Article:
Common Myths about Poly
The below is a compilation of common assumptions I hear from folks when they are trying to grasp polyamory.
Yes, group sex can happen within polyamory.. and yes, it can be a heck of a lot of fun. No, it is not the purpose or function of polyamory. In fact, there are several polyamorous folks who have never had a group sexual experience. Group sex within polyamory would require that you have 3 or more people who are all in a relationship with each other, and that's not always the case.
In actuality, it's the strength of the individual dyads (2 people) within a larger relationship that gives a larger group relationship potential for healthy longevity. Which means that each pairing, whether sexual or not, needs ample time together.
Lots of Sex
I don't know that there's any actual statistical data available on whether or not a polyamorous person has more sex than a monogamous person. But I personally can't say that this would be true. Sure, a polyamorous person may have more sexual variety in his or her life and more partners. But let's face it - there are only so many hours in a day and a lot of things to fill those hours. However, it is true that when you're in a new relationship, it is far more likely to have more frequent sex than in an established long term relationship - and in poly, you have likely hood to have more new relationship occurring.
Polyamory allows you to create a whole person out of multiple
On a recent episode of the Montel William's show, this was brought up as a benefit of polyamory. I personally have problems with this statement, because it assumes that people are pieces to a puzzle to create a whole. Yes, you may indeed find a quality in one sweetie that another doesn't have (perhaps one likes wine and does dishes, and the other is well read and likes dancing). However, when reality bites, it's not simple as mix-n-matching your lovers to create a whole. You will find that each person you're involved with will have a lot of overlapping qualities. And you'll also find that some of the qualities you would desire aren't present in any of your sweeties. Or perhaps for practical reasons, a quality you really desire in your daily life is only available in a sweetie you get to see every so often.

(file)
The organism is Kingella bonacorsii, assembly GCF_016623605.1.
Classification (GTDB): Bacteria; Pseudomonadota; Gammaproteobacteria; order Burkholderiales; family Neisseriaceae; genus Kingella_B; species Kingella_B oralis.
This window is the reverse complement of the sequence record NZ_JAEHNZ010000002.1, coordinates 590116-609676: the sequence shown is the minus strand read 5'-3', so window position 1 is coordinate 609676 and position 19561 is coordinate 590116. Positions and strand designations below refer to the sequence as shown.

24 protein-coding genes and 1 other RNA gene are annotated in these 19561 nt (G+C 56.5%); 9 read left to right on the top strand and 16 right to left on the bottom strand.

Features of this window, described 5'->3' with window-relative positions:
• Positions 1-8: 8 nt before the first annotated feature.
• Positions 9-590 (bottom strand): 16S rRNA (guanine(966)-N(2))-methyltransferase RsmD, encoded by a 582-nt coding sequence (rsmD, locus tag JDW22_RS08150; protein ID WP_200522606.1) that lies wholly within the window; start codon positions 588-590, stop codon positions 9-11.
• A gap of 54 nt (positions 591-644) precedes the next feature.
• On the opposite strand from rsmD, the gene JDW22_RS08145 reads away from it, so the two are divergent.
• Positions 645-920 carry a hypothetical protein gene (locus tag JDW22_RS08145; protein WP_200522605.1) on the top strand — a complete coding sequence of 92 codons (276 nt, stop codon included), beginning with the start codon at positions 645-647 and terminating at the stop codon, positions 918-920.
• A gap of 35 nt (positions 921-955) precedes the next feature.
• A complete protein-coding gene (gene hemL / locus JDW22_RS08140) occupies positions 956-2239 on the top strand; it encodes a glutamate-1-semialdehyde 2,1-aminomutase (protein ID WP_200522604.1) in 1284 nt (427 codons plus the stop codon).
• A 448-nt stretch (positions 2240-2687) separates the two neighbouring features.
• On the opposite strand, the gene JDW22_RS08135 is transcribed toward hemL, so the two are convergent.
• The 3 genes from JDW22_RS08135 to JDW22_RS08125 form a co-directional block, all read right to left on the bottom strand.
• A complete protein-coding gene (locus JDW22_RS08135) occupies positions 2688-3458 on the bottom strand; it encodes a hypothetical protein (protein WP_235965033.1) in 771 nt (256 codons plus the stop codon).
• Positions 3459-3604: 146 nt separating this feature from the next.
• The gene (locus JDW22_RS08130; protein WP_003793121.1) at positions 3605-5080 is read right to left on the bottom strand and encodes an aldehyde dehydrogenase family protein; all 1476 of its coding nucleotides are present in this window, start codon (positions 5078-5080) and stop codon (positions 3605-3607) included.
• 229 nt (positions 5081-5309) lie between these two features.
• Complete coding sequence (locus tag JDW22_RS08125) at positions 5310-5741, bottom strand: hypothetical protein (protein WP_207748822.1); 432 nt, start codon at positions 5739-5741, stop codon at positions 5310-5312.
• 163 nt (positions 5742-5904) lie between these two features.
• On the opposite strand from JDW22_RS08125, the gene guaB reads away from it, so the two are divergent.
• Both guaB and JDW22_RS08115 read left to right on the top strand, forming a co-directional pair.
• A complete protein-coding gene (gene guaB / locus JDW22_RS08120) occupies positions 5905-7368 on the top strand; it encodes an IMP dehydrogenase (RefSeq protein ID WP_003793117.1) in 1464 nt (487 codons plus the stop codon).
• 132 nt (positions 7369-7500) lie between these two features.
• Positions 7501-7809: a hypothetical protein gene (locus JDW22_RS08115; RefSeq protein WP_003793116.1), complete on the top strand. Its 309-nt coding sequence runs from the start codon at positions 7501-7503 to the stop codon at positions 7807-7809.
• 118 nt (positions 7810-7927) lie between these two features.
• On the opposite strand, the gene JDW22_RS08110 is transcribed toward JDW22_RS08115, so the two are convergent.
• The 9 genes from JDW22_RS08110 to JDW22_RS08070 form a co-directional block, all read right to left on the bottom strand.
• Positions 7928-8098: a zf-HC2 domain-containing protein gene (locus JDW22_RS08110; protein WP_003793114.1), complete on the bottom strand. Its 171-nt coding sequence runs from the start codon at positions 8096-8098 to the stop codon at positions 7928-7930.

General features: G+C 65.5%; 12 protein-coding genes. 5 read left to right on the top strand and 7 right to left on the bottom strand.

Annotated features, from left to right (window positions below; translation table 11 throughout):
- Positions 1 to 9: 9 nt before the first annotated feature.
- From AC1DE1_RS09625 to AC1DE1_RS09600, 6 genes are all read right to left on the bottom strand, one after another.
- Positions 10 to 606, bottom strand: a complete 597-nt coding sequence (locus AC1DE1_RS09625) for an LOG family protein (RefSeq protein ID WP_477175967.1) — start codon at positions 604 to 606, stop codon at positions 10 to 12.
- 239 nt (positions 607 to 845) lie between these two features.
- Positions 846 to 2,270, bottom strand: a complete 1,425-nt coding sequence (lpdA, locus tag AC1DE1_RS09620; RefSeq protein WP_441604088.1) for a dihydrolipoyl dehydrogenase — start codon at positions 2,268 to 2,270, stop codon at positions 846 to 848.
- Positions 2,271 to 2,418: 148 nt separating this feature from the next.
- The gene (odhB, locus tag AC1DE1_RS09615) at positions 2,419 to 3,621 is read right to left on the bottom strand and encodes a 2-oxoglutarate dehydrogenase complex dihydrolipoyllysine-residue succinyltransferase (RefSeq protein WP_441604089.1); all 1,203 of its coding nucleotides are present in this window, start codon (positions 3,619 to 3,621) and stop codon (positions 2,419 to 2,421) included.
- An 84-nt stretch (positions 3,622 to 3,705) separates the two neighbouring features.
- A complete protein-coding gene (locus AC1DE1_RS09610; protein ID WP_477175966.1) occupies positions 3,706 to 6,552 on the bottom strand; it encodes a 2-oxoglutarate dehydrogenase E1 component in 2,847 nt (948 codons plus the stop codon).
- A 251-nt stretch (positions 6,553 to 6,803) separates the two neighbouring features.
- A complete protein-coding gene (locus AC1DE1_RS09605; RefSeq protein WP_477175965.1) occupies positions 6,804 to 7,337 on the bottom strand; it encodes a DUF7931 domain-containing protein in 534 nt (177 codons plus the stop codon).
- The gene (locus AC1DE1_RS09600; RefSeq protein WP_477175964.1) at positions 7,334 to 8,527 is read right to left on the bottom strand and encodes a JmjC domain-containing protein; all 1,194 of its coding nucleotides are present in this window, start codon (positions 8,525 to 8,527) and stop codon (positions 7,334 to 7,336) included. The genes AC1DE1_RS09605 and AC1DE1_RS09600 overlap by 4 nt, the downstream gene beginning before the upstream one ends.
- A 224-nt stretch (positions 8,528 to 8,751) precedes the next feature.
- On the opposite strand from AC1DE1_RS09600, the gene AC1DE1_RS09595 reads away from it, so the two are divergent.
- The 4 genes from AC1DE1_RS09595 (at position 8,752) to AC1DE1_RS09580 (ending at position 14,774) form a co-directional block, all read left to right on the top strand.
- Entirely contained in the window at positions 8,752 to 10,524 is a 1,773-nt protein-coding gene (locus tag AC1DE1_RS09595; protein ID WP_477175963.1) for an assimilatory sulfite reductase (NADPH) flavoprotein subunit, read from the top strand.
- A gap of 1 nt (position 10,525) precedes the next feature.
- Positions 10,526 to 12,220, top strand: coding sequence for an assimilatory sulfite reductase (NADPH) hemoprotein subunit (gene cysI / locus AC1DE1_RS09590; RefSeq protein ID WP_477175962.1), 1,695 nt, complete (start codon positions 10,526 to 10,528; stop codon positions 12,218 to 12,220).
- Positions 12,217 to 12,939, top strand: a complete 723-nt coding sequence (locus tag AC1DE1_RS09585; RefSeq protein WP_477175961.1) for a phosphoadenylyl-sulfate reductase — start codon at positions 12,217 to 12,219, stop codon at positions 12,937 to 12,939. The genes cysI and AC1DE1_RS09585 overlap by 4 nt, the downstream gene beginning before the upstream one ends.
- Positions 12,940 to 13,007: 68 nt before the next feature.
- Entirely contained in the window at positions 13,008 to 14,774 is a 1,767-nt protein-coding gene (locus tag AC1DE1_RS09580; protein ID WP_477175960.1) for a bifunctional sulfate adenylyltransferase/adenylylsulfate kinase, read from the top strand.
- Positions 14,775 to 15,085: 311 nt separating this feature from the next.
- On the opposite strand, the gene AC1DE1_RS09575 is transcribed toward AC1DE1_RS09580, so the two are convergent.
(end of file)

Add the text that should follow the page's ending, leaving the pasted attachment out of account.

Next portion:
The fact of the matter is, it's best to find completeness in yourself first and foremost. Take responsibility for your own happiness, and don't continue to frustrate yourself and your sweeties by what they perhaps don't have.
It's easier for a woman
I often hear people tell me that it must be easier to pursue polyamory if you're a girl, or a couple, or a single or a guy. And that's simply not the case. Even a hot, attractive single woman will encounter plenty of difficulties in finding relationships. Usually because so many people treat them as a commodity and expect them to just morph into their lives seamlessly. Couples, especially those new to polyamory, usually have unrealistic expectations of how relationships outside of their own will work. Guys usually have a bad stigma, or assume that they can't do polyamory because guys in other alternative lifestyles (such as swinging) have given single males a bad reputation.
Sorry, there is no formula or pattern that you can follow to make polyamory work. Each relationship you have is a unique as the individuals involved. You'll have to find what works for you and the people you're involved with. There is no hard and fast right and wrong way to do polyamory.